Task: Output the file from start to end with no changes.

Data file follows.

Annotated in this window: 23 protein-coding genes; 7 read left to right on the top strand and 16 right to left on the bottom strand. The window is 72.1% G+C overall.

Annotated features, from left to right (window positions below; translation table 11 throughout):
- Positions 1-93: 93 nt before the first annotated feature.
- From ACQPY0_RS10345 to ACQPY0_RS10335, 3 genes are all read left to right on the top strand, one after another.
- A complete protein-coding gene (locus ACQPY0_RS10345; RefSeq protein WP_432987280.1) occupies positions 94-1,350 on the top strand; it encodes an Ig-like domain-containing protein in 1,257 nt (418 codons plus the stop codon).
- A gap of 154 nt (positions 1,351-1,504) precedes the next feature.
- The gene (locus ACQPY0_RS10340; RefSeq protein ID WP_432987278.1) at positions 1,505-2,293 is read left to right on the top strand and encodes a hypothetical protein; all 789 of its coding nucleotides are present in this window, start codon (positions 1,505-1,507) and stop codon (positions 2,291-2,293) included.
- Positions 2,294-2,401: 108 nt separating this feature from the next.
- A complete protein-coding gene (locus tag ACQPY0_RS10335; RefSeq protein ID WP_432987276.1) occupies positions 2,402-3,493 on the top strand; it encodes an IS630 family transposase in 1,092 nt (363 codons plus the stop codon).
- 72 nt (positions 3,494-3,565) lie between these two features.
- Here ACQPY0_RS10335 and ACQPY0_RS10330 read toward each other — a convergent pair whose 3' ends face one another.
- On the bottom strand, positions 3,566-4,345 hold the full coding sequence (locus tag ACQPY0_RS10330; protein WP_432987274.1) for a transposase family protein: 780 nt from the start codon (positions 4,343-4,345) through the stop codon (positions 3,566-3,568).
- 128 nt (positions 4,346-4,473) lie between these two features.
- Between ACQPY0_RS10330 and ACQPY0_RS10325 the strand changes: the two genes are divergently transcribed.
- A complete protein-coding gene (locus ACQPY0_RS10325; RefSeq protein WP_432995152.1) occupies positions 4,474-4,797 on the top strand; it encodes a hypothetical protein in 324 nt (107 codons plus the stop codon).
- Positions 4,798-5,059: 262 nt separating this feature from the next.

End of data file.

Annotated in this window: 23 protein-coding genes; 7 read left to right on the top strand and 16 right to left on the bottom strand. The window is 72.1% G+C overall.

Annotated features, from left to right (window positions below; translation table 11 throughout):
- Positions 1-93: 93 nt before the first annotated feature.
- From ACQPY0_RS10345 to ACQPY0_RS10335, 3 genes are all read left to right on the top strand, one after another.
- A complete protein-coding gene (locus ACQPY0_RS10345; RefSeq protein WP_432987280.1) occupies positions 94-1,350 on the top strand; it encodes an Ig-like domain-containing protein in 1,257 nt (418 codons plus the stop codon).
- A gap of 154 nt (positions 1,351-1,504) precedes the next feature.
- The gene (locus ACQPY0_RS10340; RefSeq protein ID WP_432987278.1) at positions 1,505-2,293 is read left to right on the top strand and encodes a hypothetical protein; all 789 of its coding nucleotides are present in this window, start codon (positions 1,505-1,507) and stop codon (positions 2,291-2,293) included.
- Positions 2,294-2,401: 108 nt separating this feature from the next.
- A complete protein-coding gene (locus tag ACQPY0_RS10335; RefSeq protein ID WP_432987276.1) occupies positions 2,402-3,493 on the top strand; it encodes an IS630 family transposase in 1,092 nt (363 codons plus the stop codon).
- 72 nt (positions 3,494-3,565) lie between these two features.
- Here ACQPY0_RS10335 and ACQPY0_RS10330 read toward each other — a convergent pair whose 3' ends face one another.
- On the bottom strand, positions 3,566-4,345 hold the full coding sequence (locus tag ACQPY0_RS10330; protein WP_432987274.1) for a transposase family protein: 780 nt from the start codon (positions 4,343-4,345) through the stop codon (positions 3,566-3,568).
- 128 nt (positions 4,346-4,473) lie between these two features.
- Between ACQPY0_RS10330 and ACQPY0_RS10325 the strand changes: the two genes are divergently transcribed.
- A complete protein-coding gene (locus ACQPY0_RS10325; RefSeq protein WP_432995152.1) occupies positions 4,474-4,797 on the top strand; it encodes a hypothetical protein in 324 nt (107 codons plus the stop codon).
- Positions 4,798-5,059: 262 nt separating this feature from the next.